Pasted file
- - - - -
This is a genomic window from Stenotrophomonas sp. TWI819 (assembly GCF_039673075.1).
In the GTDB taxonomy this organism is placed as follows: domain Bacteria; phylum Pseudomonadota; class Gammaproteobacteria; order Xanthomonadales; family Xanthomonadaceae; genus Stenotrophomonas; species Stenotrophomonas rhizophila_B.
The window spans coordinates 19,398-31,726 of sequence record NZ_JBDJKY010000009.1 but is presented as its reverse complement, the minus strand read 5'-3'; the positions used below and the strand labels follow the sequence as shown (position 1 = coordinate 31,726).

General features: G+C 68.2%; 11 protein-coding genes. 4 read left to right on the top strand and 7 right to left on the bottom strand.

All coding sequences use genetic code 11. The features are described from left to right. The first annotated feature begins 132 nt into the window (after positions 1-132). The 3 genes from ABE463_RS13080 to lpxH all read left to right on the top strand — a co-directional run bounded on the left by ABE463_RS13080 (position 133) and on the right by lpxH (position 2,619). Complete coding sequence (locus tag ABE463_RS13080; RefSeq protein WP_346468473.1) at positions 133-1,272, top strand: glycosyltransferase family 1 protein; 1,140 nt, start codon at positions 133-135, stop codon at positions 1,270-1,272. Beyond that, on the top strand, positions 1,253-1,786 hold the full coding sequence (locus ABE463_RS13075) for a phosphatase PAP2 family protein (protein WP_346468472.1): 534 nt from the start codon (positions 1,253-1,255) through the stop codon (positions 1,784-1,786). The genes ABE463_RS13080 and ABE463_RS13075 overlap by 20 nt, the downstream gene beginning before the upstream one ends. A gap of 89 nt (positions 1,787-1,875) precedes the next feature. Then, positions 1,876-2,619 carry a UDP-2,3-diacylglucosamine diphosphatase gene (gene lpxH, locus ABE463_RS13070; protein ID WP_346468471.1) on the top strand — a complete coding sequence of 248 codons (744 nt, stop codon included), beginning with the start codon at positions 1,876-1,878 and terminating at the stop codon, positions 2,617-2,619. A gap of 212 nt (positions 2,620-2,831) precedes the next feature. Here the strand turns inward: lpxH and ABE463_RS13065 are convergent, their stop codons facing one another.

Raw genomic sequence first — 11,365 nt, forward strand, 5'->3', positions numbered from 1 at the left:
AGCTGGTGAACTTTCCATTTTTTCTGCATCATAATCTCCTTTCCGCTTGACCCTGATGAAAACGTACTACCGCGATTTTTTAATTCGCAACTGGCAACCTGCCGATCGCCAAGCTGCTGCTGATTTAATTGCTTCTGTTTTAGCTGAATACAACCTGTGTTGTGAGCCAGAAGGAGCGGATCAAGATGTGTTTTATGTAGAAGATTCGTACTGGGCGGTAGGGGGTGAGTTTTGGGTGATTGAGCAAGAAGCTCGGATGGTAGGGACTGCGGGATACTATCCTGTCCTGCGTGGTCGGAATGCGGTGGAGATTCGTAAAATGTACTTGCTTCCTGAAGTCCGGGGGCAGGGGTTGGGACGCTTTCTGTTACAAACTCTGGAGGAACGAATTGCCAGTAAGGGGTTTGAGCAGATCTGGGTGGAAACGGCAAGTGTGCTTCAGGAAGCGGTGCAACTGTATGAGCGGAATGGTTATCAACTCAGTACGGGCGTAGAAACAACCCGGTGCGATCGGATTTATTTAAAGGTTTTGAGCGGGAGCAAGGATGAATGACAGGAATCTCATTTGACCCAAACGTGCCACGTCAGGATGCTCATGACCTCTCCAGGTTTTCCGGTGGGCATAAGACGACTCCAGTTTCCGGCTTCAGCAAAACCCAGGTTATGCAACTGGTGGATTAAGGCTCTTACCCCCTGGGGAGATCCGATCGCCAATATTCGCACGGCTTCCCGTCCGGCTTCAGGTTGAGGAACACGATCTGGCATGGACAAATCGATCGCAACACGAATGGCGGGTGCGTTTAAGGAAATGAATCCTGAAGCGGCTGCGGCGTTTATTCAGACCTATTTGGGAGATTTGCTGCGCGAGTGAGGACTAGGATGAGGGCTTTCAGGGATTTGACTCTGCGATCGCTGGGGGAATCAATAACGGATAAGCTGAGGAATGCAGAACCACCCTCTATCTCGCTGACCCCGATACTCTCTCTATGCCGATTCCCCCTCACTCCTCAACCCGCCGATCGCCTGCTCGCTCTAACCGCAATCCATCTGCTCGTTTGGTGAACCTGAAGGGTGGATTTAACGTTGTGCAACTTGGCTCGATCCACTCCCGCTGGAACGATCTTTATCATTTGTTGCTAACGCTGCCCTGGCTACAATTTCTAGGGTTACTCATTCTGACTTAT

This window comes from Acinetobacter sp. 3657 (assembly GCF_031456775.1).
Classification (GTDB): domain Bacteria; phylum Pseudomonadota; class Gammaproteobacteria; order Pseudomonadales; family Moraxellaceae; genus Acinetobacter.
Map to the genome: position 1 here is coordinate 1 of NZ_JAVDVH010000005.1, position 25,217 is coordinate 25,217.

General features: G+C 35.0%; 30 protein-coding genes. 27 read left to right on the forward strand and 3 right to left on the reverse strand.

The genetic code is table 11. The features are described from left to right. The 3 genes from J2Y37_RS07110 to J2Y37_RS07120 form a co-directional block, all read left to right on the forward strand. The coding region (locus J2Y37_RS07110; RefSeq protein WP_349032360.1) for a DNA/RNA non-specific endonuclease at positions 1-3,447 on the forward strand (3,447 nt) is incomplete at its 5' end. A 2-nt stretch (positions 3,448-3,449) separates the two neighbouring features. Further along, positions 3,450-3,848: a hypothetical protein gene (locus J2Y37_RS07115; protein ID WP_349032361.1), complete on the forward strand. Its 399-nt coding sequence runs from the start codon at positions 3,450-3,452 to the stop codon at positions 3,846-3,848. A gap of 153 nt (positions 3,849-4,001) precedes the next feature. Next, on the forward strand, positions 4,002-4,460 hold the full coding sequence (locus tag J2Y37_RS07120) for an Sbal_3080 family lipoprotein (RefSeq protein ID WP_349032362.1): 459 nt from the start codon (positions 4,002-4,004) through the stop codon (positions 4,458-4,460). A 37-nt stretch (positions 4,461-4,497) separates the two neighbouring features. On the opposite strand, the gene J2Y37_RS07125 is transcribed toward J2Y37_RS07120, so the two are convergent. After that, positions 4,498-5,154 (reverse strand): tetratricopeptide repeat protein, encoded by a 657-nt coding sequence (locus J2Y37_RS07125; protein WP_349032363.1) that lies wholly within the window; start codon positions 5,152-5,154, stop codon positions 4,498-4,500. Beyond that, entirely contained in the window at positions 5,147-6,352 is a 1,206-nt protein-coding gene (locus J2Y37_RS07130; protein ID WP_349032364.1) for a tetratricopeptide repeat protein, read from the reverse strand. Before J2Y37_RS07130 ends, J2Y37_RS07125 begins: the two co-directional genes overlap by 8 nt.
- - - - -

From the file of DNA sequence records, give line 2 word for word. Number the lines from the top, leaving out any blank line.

In the GTDB taxonomy this organism is placed as follows: domain Bacteria; phylum Pseudomonadota; class Gammaproteobacteria; order Xanthomonadales; family Xanthomonadaceae; genus Stenotrophomonas; species Stenotrophomonas rhizophila_B.